Having these parameters, we have to choose the operation point either at the K or M point, and the width (W) of the waveguide. If the K point is used, a 470 nm lattice constant should be chosen in order to operate close to λ=1550 nm. For this lattice constant, the magnitude of the wave vectors along the ΓK directions is |K⃗ ΓK|=8.91×106| rad/m. A simple effective index estimate shows that the propagation constant of the silicon waveguide is about 8.5×106 rad/m, for W=300 nm. In that case, the phase matching to the PhC resonant mode along the ΓK direction is reasonable. If the M point is used, since |K⃗ ΓM| is lower, phase matching can be achieved along the ΓM direction, but provided the waveguide width is reduced. This could be at the expense of additional propagation losses in the silicon waveguide. We finally chose to exploit the K-point of the first Brillouin zone (indicated with an arrow in Fig. 3).

1Qt=1Qi+1Qc
(3)

ηc , the estimated amount of power coupled into the waveguide with respect to the incident power, is then given by:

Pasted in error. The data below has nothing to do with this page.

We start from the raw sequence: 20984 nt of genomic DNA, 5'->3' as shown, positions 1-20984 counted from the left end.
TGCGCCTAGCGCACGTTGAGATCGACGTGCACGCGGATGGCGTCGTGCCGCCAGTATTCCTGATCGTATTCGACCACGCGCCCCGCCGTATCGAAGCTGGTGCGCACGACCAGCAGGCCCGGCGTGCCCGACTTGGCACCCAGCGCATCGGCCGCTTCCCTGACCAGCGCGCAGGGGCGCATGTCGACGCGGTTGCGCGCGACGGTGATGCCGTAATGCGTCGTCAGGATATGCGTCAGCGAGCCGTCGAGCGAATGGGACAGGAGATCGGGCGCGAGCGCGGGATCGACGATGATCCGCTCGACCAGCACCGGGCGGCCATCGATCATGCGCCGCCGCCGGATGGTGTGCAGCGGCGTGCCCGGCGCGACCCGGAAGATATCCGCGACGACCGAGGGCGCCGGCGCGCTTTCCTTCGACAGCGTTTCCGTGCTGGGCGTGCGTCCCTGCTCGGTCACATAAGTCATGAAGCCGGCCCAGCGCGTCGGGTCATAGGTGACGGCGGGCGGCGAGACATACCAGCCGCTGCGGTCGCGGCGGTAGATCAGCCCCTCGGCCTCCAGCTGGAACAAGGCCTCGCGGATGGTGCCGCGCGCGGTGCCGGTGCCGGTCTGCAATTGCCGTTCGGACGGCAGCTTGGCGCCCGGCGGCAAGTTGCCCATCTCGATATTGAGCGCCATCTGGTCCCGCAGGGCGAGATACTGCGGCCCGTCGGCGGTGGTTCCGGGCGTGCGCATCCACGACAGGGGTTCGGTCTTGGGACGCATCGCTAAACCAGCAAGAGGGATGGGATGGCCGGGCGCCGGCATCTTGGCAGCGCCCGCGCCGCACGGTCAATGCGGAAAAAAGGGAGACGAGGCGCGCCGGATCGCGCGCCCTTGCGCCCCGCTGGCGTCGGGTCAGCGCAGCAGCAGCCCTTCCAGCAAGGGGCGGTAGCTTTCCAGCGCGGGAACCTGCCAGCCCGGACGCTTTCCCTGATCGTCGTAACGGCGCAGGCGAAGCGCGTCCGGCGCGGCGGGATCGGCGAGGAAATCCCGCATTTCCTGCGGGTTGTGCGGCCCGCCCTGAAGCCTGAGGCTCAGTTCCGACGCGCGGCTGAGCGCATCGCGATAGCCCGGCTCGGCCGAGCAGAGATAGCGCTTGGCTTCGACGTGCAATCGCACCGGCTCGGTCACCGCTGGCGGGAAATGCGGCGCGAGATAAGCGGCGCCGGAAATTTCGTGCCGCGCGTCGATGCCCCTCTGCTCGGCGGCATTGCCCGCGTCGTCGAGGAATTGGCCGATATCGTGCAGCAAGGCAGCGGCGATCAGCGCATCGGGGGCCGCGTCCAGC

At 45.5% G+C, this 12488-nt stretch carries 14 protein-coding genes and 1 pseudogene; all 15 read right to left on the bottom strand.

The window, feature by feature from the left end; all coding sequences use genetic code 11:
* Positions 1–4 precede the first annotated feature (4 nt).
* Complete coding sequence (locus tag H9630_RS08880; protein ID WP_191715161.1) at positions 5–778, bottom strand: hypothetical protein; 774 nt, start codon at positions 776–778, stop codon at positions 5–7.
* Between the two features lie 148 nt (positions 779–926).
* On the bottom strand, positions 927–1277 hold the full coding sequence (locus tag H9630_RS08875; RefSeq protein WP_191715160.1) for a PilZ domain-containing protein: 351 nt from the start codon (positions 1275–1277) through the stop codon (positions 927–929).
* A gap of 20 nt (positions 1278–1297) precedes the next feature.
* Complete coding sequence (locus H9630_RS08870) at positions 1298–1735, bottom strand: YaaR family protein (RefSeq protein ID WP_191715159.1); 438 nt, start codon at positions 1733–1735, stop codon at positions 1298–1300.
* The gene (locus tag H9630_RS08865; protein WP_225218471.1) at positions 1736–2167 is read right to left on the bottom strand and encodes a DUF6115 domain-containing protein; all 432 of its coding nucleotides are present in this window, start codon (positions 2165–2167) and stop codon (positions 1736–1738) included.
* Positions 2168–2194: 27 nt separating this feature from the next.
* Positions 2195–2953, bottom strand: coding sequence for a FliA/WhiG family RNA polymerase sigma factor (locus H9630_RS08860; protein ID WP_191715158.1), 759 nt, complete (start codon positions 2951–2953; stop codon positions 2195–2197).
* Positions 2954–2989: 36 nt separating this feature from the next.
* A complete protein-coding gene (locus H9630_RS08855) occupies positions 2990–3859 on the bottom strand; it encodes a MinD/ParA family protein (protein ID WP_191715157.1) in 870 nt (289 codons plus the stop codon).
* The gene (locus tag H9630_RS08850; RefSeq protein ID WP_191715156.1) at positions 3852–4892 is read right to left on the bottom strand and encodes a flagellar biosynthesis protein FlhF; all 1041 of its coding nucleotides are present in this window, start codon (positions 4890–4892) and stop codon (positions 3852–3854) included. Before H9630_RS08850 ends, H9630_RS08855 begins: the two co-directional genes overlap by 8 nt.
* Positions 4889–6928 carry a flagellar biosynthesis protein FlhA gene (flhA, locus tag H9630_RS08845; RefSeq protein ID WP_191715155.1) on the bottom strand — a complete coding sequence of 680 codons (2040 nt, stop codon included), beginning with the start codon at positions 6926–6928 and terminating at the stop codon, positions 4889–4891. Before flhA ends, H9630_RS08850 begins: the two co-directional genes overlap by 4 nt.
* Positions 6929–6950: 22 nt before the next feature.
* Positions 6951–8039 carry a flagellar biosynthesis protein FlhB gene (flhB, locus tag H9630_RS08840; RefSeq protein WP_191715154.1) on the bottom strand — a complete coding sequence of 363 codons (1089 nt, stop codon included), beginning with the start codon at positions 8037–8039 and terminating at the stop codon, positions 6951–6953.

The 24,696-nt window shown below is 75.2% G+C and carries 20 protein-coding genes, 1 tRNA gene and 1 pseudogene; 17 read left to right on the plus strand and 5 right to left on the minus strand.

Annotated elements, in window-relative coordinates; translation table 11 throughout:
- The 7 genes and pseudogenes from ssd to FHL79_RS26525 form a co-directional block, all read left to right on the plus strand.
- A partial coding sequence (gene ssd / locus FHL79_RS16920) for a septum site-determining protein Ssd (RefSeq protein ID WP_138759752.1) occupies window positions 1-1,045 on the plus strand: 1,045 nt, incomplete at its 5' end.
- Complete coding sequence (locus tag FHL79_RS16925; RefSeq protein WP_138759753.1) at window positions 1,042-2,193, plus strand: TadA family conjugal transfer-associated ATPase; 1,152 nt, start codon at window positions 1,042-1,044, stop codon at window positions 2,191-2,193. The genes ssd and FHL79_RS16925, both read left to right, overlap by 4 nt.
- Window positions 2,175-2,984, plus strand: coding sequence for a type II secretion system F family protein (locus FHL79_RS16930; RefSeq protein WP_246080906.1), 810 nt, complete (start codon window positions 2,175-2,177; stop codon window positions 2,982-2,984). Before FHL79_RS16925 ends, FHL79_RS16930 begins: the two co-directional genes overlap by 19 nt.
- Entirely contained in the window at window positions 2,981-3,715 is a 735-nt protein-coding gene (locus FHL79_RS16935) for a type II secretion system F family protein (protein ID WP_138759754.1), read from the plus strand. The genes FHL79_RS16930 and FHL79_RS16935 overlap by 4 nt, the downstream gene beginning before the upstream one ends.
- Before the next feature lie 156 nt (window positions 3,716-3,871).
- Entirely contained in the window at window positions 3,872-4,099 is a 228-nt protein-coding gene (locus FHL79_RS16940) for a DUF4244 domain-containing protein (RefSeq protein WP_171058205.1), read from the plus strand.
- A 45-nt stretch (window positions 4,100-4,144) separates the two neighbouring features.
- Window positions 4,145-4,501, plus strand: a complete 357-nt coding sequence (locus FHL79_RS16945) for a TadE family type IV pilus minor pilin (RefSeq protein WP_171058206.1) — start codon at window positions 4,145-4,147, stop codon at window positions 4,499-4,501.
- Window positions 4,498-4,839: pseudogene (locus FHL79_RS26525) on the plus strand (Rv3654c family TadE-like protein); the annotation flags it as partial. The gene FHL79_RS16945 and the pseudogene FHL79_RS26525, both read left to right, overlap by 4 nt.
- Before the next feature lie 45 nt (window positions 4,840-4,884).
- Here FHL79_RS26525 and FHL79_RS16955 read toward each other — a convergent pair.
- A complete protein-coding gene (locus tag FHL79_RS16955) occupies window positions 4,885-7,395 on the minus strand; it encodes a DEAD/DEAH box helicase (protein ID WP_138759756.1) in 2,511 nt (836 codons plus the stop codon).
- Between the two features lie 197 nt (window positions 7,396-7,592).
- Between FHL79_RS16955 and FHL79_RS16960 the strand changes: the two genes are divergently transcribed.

ηc=1Qc1Qi+1Qc
(4)

Therefore, we may consider this value of ηc as an upper bound of the actual coupling efficiency. Figures 4(b) and 4(c) respectively show the variation of Qt and Qc as function of h 2. One could note that the resonant wavelength changes only slightly with h 2. Figure 4(d) shows ηc as a function of h 2. On the basis of former experimental results [18

18. C. Monat, C. Seassal, X. Letartre, P. Viktorovitch, P. Regreny, M. Gendry, P. Rojo-Romeo, G. Hollinger, E. Jalaguier, S. Pocas, and B. Aspar, “InP two-dimensional photonic crystal on silicon: In-plane Bloch mode laser,” Appl. Phys. Lett. 81, 5102–5104, (2002). [CrossRef]

, 24